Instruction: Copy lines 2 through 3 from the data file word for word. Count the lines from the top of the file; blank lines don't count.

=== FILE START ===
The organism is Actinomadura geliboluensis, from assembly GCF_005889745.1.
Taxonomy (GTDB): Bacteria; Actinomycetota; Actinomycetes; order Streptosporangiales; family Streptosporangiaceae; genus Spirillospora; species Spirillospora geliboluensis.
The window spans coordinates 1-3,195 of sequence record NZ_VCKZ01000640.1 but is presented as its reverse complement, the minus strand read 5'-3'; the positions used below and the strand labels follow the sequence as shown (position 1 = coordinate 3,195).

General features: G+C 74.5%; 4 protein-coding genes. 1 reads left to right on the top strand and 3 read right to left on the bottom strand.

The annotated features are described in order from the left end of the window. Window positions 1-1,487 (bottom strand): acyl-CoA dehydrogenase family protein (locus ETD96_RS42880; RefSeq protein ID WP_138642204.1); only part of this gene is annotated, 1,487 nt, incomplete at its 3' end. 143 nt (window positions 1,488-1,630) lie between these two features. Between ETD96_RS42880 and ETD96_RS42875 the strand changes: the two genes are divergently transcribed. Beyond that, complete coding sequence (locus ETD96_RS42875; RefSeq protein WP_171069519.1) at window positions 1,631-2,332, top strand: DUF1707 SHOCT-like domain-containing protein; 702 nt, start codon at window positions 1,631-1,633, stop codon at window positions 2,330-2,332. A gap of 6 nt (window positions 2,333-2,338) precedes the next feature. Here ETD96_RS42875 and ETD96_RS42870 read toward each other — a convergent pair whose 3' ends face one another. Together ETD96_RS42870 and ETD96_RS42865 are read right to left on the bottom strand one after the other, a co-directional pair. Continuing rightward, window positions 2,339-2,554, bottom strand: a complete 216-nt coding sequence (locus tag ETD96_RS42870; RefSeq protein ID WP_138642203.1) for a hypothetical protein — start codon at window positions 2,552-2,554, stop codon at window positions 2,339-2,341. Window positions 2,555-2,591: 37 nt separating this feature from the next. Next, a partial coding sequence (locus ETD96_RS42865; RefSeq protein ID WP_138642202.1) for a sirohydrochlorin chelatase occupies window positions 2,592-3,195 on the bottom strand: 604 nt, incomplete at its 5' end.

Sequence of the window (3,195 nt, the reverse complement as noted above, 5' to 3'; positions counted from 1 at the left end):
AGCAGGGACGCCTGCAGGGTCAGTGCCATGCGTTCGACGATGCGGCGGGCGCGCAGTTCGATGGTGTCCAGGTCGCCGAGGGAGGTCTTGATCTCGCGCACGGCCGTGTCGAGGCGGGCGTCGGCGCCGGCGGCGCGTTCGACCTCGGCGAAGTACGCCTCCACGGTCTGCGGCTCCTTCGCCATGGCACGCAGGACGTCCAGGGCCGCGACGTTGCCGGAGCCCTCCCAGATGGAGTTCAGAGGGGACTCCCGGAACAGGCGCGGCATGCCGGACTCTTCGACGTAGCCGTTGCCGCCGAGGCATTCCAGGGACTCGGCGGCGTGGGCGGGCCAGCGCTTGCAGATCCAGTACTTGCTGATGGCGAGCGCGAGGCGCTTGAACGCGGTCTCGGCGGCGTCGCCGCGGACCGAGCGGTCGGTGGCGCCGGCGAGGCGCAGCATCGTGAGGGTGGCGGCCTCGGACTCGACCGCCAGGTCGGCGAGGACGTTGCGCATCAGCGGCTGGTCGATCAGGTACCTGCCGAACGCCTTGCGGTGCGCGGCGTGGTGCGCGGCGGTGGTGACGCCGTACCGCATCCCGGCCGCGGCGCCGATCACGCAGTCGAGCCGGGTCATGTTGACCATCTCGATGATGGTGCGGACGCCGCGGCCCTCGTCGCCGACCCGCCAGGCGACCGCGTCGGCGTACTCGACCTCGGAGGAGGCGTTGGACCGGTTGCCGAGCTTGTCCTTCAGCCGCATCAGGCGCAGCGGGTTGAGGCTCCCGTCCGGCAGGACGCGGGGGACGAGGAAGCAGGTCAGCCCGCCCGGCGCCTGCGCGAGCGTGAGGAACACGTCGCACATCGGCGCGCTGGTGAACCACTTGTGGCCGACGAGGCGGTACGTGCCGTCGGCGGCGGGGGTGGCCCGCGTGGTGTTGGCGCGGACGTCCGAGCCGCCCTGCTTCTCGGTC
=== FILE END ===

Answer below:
Taxonomy (GTDB): Bacteria; Actinomycetota; Actinomycetes; order Streptosporangiales; family Streptosporangiaceae; genus Spirillospora; species Spirillospora geliboluensis.
The window spans coordinates 1-3,195 of sequence record NZ_VCKZ01000640.1 but is presented as its reverse complement, the minus strand read 5'-3'; the positions used below and the strand labels follow the sequence as shown (position 1 = coordinate 3,195).